STATSJefferson Airplane: Dionysian
Jefferson Starship: Apollonian
Mythos: In their heyday, the Airplane were the definitive SF psych band, having evolved from earnest folk rock outfit to druggy, bluesy jam band. Reconfigured as a mainstream rock outfit in the early 70s, scored a string of soft rock hits until evolving into an arena-rock band with a revolving lineup.
An author's worst enemy is the dreaded word count. Which is why the Internet can be the author's best friend. The reason I bring it up is that I had to trim a section on the Jefferson Airplane after doing a tremendous amount of work on it (especially in the editing stage- it's a lot more difficult to say less than more). Grace Slick gets her own section in the book, though arguably she did her best work with the Jeffersons - both the Airplane and the pre-Mickey Thomas Starship. I say "arguably"because Grace's solo albums have their partisans.
My chapter on the new Dionysians was a bit top heavy, so I had to cut out the section on the Jeffersons. It's not entirely fair, but Slick is seen as the star attraction of the Airplane, having earned the band's chart hits. Slick's frenemy, Airplane founder Marty Balin, would turn the tables in the 70s when he joined Slick's Jefferson Starship outfit with husband Paul Kantner and earned the band a string of big-selling soft rock standards.
The two JA vids here demonstrate exactly why Slick was not only the breakout star of Psychedelia, but also show how she carved a whole new identity for women in Rock 'n' Roll, which I refer to as the 'Isis' archetype. Something about Slick's posture always reminded me of a Romanized depiction of the goddess- maybe that was all her finishing school training.
But the cut was also one of those fortuitous heartbreaks, since I discovered this video which marries some poignantly innocent flower child footage to Jefferson Airplane's "Embryonic Journey." This video really captures the striking parallels between the ancient Mysteries and the early days of the Aquarian Explosion, and would carry over into print.
It's all so poignant because things would very nasty very quickly for a lot of these people, as bad drugs and bad actors would flood the sunny streets of San Francisco soonafter. When people set about creating the next major countercultural movement, I hope they will learn from the mistakes of the Sixties, as well as all of the other utopian movements that collapsed upon themselves. Without any further melancholy, here's the excised section on the Jeffersons...
Though unfondly remembered as the band that evolved into 80s synth-popsters Starship, The original Jefferson Airplane were acid -dazed outlaws who kick-started the Psychedelic Rock revolution. The Airplane arose out of the mid 60s folk rock explosion, when founders Marty Balin and Paul Kantner began to add electric guitars to their romanticized folk and blues ballads. The band picked up two blues virtuosi, guitarist Jorma Koukonen and bassist Jack Cassady, as well as howling folk mama Signe Andersen. The group got signed and got some buzz with their debut LP. Onstage the Airplane were already a bonafide jam band, earning the rep with their blissed-out improvisations.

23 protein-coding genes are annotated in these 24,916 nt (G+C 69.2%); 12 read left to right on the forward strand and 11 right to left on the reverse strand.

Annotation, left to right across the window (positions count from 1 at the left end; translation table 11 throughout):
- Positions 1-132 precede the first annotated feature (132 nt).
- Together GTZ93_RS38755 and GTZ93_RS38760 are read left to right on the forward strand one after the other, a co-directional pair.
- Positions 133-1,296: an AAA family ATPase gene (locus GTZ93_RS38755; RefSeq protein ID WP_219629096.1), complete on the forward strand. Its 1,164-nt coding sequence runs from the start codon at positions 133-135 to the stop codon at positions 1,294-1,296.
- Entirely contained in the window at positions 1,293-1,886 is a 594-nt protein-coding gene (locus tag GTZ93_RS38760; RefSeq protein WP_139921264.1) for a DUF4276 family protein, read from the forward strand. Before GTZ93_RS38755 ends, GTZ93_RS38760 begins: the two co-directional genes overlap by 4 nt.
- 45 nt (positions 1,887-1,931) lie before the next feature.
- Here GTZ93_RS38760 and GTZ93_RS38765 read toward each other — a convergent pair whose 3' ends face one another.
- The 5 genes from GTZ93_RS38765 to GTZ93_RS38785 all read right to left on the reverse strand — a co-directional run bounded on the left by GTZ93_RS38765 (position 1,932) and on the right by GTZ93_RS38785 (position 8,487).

LSD and other hallucinogens were all the hot ticket in town, and the Airplane’s new batch of songs got weirder and druggier. They got even more so Grace Slick defected over from rival band the Great Society when Andersen became pregnant, and soon became San Francisco’s flagship Psychedelic band.
In early ‘67, the Airplane cut the landmark second LP, Surrealistic Pillow, which featured their early signature songs ‘White Rabbit’ and ‘Somebody to Love’, both sung by Slick. The album was a hit and the Airplane became major stars. But the drugs were getting to them, like everyone else. The Airplane went overboard in the studio for their third LP, After Bathing at Baxter’s, causing Balin to walk out in disgust at the acid-crazed mayhem.
Their fourth studio album Crown of Creation (1968) reflected a trend towards science fiction and apocalypticism. The album featured ‘Triad’ which friend David Crosby agave them after The Byrds had rejected it. The Airplane loved Triad - free love was their way of life, and Grace bedded all of her bandmates save Balin at one time or another.
The Airplane peaked in 1969 with their landmark LP Volunteers, which climaxed with the pile-driving revolutionary anthem, ‘Volunteers (of America)’. From that point on things got dicey. Having been usurped as Airplane leader after Pillow, Balin found himself isolated in the band he created and he left in 1971.
With the Airplane in shambles, Kantner enlisted an all-star cast of friends for a new project he named 'Jefferson Starship'. That project came to fruition with Red Octopus (1975) which also saw Balin onboard as a full member. Balin’s lusty ‘Miracles’ became a major smash, Octopus topped the charts for four weeks, and the band continued on with a string of Top 20 hits. The Starship were now far more successful than the Airplane had ever been, thanks to the very same love ballads that isolated Balin in the 60s.
That success was short-lived. Slick’s drinking had gotten out of control, and she and Balin left the band in late ‘78. Balin was replaced by Mickey Thomas and Jefferson Starship took on a more calculated arena rock sound, gradually devolving into the uber-commercial Starship, best known for ‘We Built This City’ (1985). A full Airplane reunion in 1987 did little to staunch the bleeding. After a protracted legal struggle, Kantner and a revolving cast of Bay Area journeymen reclaimed- and restored- the Jefferson Starship name.